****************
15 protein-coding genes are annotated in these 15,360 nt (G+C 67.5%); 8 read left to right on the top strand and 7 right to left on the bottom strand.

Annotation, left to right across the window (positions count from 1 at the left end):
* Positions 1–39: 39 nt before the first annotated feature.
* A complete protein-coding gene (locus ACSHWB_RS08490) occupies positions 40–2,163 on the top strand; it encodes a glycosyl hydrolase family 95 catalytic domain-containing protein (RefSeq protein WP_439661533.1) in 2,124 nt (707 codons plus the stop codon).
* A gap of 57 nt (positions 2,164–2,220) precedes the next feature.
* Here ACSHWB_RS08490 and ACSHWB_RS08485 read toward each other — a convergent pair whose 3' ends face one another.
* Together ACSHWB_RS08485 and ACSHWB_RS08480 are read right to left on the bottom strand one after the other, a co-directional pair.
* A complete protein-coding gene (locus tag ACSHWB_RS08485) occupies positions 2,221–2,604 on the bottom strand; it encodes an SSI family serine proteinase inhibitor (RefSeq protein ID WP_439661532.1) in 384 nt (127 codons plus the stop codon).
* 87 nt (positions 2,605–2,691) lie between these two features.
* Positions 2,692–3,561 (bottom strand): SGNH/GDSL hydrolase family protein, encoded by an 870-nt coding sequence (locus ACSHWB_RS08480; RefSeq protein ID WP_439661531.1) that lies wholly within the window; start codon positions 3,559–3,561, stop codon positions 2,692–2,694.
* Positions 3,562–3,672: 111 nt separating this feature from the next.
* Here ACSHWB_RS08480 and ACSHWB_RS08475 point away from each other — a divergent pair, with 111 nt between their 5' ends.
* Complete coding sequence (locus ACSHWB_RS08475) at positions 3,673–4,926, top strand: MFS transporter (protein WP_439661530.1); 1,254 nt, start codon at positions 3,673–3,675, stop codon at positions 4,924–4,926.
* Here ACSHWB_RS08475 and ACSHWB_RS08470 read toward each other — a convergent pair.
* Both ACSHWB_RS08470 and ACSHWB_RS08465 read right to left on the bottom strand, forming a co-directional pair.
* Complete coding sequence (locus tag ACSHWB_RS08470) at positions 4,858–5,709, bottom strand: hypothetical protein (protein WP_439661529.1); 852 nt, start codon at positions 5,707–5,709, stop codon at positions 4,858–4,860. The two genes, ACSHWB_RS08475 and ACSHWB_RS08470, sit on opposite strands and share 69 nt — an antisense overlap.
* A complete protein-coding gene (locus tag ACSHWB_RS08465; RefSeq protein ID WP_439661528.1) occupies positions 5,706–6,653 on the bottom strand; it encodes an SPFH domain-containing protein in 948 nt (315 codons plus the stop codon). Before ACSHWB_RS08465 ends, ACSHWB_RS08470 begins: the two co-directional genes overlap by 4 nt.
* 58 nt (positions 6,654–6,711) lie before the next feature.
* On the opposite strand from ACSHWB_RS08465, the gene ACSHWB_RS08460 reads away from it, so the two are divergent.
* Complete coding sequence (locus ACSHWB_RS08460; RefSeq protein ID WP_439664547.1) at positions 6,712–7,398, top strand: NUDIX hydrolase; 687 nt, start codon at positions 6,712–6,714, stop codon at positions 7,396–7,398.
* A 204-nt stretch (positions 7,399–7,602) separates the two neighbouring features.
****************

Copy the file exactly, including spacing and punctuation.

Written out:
15 protein-coding genes are annotated in these 15,360 nt (G+C 67.5%); 8 read left to right on the top strand and 7 right to left on the bottom strand.

Annotation, left to right across the window (positions count from 1 at the left end):
* Positions 1–39: 39 nt before the first annotated feature.
* A complete protein-coding gene (locus ACSHWB_RS08490) occupies positions 40–2,163 on the top strand; it encodes a glycosyl hydrolase family 95 catalytic domain-containing protein (RefSeq protein WP_439661533.1) in 2,124 nt (707 codons plus the stop codon).
* A gap of 57 nt (positions 2,164–2,220) precedes the next feature.
* Here ACSHWB_RS08490 and ACSHWB_RS08485 read toward each other — a convergent pair whose 3' ends face one another.
* Together ACSHWB_RS08485 and ACSHWB_RS08480 are read right to left on the bottom strand one after the other, a co-directional pair.
* A complete protein-coding gene (locus tag ACSHWB_RS08485) occupies positions 2,221–2,604 on the bottom strand; it encodes an SSI family serine proteinase inhibitor (RefSeq protein ID WP_439661532.1) in 384 nt (127 codons plus the stop codon).
* 87 nt (positions 2,605–2,691) lie between these two features.
* Positions 2,692–3,561 (bottom strand): SGNH/GDSL hydrolase family protein, encoded by an 870-nt coding sequence (locus ACSHWB_RS08480; RefSeq protein ID WP_439661531.1) that lies wholly within the window; start codon positions 3,559–3,561, stop codon positions 2,692–2,694.
* Positions 3,562–3,672: 111 nt separating this feature from the next.
* Here ACSHWB_RS08480 and ACSHWB_RS08475 point away from each other — a divergent pair, with 111 nt between their 5' ends.
* Complete coding sequence (locus ACSHWB_RS08475) at positions 3,673–4,926, top strand: MFS transporter (protein WP_439661530.1); 1,254 nt, start codon at positions 3,673–3,675, stop codon at positions 4,924–4,926.
* Here ACSHWB_RS08475 and ACSHWB_RS08470 read toward each other — a convergent pair.
* Both ACSHWB_RS08470 and ACSHWB_RS08465 read right to left on the bottom strand, forming a co-directional pair.
* Complete coding sequence (locus tag ACSHWB_RS08470) at positions 4,858–5,709, bottom strand: hypothetical protein (protein WP_439661529.1); 852 nt, start codon at positions 5,707–5,709, stop codon at positions 4,858–4,860. The two genes, ACSHWB_RS08475 and ACSHWB_RS08470, sit on opposite strands and share 69 nt — an antisense overlap.
* A complete protein-coding gene (locus tag ACSHWB_RS08465; RefSeq protein ID WP_439661528.1) occupies positions 5,706–6,653 on the bottom strand; it encodes an SPFH domain-containing protein in 948 nt (315 codons plus the stop codon). Before ACSHWB_RS08465 ends, ACSHWB_RS08470 begins: the two co-directional genes overlap by 4 nt.
* 58 nt (positions 6,654–6,711) lie before the next feature.
* On the opposite strand from ACSHWB_RS08465, the gene ACSHWB_RS08460 reads away from it, so the two are divergent.
* Complete coding sequence (locus ACSHWB_RS08460; RefSeq protein ID WP_439664547.1) at positions 6,712–7,398, top strand: NUDIX hydrolase; 687 nt, start codon at positions 6,712–6,714, stop codon at positions 7,396–7,398.
* A 204-nt stretch (positions 7,399–7,602) separates the two neighbouring features.